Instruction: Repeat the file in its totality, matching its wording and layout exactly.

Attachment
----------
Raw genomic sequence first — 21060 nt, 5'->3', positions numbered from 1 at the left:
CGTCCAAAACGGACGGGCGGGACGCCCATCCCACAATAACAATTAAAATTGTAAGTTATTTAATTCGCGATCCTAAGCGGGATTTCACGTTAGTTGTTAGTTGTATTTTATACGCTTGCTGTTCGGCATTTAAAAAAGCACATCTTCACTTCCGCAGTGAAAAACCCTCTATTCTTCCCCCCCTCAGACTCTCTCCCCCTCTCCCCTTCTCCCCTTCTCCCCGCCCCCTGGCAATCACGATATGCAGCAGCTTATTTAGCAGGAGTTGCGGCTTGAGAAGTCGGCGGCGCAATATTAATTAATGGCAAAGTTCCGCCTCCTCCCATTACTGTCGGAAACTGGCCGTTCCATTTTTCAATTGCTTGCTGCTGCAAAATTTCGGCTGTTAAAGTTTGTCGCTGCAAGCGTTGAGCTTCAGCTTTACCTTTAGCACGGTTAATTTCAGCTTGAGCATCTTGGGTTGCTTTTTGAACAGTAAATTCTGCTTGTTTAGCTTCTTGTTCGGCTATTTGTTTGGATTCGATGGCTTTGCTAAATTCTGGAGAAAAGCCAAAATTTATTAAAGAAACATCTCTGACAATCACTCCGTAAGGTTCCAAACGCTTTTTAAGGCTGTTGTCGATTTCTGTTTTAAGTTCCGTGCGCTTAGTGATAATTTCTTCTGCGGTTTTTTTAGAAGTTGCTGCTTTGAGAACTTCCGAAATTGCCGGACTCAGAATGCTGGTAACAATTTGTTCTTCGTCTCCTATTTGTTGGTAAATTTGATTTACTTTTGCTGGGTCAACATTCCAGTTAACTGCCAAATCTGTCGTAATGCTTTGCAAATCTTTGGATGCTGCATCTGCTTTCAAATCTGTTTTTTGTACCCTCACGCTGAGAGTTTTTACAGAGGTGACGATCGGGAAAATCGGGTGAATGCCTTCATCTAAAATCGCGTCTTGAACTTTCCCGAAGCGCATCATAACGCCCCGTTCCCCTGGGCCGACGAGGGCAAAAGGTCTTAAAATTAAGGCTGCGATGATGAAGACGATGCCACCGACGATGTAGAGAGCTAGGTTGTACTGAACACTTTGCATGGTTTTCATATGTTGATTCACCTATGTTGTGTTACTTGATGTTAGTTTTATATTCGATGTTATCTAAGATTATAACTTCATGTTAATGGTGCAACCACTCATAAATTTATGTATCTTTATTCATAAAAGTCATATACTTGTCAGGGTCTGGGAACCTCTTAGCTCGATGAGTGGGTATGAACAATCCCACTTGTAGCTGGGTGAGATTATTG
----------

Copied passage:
Raw genomic sequence first — 21060 nt, 5'->3', positions numbered from 1 at the left:
CGTCCAAAACGGACGGGCGGGACGCCCATCCCACAATAACAATTAAAATTGTAAGTTATTTAATTCGCGATCCTAAGCGGGATTTCACGTTAGTTGTTAGTTGTATTTTATACGCTTGCTGTTCGGCATTTAAAAAAGCACATCTTCACTTCCGCAGTGAAAAACCCTCTATTCTTCCCCCCCTCAGACTCTCTCCCCCTCTCCCCTTCTCCCCTTCTCCCCGCCCCCTGGCAATCACGATATGCAGCAGCTTATTTAGCAGGAGTTGCGGCTTGAGAAGTCGGCGGCGCAATATTAATTAATGGCAAAGTTCCGCCTCCTCCCATTACTGTCGGAAACTGGCCGTTCCATTTTTCAATTGCTTGCTGCTGCAAAATTTCGGCTGTTAAAGTTTGTCGCTGCAAGCGTTGAGCTTCAGCTTTACCTTTAGCACGGTTAATTTCAGCTTGAGCATCTTGGGTTGCTTTTTGAACAGTAAATTCTGCTTGTTTAGCTTCTTGTTCGGCTATTTGTTTGGATTCGATGGCTTTGCTAAATTCTGGAGAAAAGCCAAAATTTATTAAAGAAACATCTCTGACAATCACTCCGTAAGGTTCCAAACGCTTTTTAAGGCTGTTGTCGATTTCTGTTTTAAGTTCCGTGCGCTTAGTGATAATTTCTTCTGCGGTTTTTTTAGAAGTTGCTGCTTTGAGAACTTCCGAAATTGCCGGACTCAGAATGCTGGTAACAATTTGTTCTTCGTCTCCTATTTGTTGGTAAATTTGATTTACTTTTGCTGGGTCAACATTCCAGTTAACTGCCAAATCTGTCGTAATGCTTTGCAAATCTTTGGATGCTGCATCTGCTTTCAAATCTGTTTTTTGTACCCTCACGCTGAGAGTTTTTACAGAGGTGACGATCGGGAAAATCGGGTGAATGCCTTCATCTAAAATCGCGTCTTGAACTTTCCCGAAGCGCATCATAACGCCCCGTTCCCCTGGGCCGACGAGGGCAAAAGGTCTTAAAATTAAGGCTGCGATGATGAAGACGATGCCACCGACGATGTAGAGAGCTAGGTTGTACTGAACACTTTGCATGGTTTTCATATGTTGATTCACCTATGTTGTGTTACTTGATGTTAGTTTTATATTCGATGTTATCTAAGATTATAACTTCATGTTAATGGTGCAACCACTCATAAATTTATGTATCTTTATTCATAAAAGTCATATACTTGTCAGGGTCTGGGAACCTCTTAGCTCGATGAGTGGGTATGAACAATCCCACTTGTAGCTGGGTGAGATTATTG